This week, Modi returns to the U.S. — almost exactly a year since his nearly 20,000-strong crowd at Madison Square Garden generated media madness in India and abroad. Modi’s diaspora audiences have continued to throng to hear him: 16,000 in Australia and some 50,000 in Dubai. So, is this “Madison Square Garden Part 2?” Not really.
The prime minister’s two-day segment in San Jose following a speech at the United Nations in New York reflects Modi’s definitive push of his “Digital India” and “Startup India” initiatives, messaging that appeals to multiple constituencies beyond just the players in the digital economy to include young educated Indian diaspora folks for whom many of Modi’s announced initiatives trigger a diasporic “pride India,” even if their everyday lives remain broadly unaffected by the status of U.S.-India relations.
In 2014, the hook for Modi’s visit was his address at the UN General Assembly — his first as Indian prime minister. New York and Washington were his only stops. This time, the two-day segment in California is significant for several reasons. First, in stretching the spatial frame to the West Coast, Modi becomes the first Indian prime minister to visit California in more than three decades. California is home to the largest segment of the 3-million strong Indian diaspora in the U.S.. Historically, Indian Punjabis, mostly agriculturalists were the earliest immigrants to the U.S.. Their descendants continue to own sprawling businesses in Californian almonds, peaches and other produce in the Central Valley. The oldest existing Sikh gurdwara in America in Stockton — dating back to 1912 — bears testimony to those roots. Interestingly, two of the very few Indian-American congressmen in history, Dalip Singh Saund and Ami Bera, are both Californians!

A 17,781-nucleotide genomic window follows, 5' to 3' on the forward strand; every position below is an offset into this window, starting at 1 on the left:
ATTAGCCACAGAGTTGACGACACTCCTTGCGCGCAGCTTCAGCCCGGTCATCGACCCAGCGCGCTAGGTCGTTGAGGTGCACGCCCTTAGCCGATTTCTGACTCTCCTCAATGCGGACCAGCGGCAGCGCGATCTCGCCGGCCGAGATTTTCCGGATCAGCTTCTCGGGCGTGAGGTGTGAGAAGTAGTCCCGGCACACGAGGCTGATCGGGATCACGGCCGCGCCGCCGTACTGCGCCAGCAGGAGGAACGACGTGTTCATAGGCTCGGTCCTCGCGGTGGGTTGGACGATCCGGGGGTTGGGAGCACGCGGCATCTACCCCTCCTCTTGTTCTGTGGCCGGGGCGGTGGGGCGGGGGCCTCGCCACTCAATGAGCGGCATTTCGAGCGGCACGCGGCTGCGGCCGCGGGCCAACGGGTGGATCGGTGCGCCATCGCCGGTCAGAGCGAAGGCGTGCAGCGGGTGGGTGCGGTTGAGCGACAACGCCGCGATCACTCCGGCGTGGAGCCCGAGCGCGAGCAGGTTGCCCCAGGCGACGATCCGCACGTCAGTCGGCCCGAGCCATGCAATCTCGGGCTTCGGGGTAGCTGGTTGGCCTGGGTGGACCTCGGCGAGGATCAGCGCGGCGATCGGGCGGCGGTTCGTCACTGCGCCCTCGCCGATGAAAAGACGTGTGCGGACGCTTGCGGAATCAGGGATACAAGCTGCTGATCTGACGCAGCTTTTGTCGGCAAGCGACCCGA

Modi’s initiatives trigger a “pride India” for many young educated Indian diaspora folks, even if their everyday lives remain broadly unaffected by the status of U.S.-India relations.
However, this visit by the Indian prime minister has a different messaging. After all, unlike New York, New Jersey and Chicago, San Jose was not always a traditional Indian diaspora hub. It has become one since the IT boom that has attracted many Indian tech professionals. Today, San Jose is a buzzing space for innovation and fast-paced shifts in the digital space.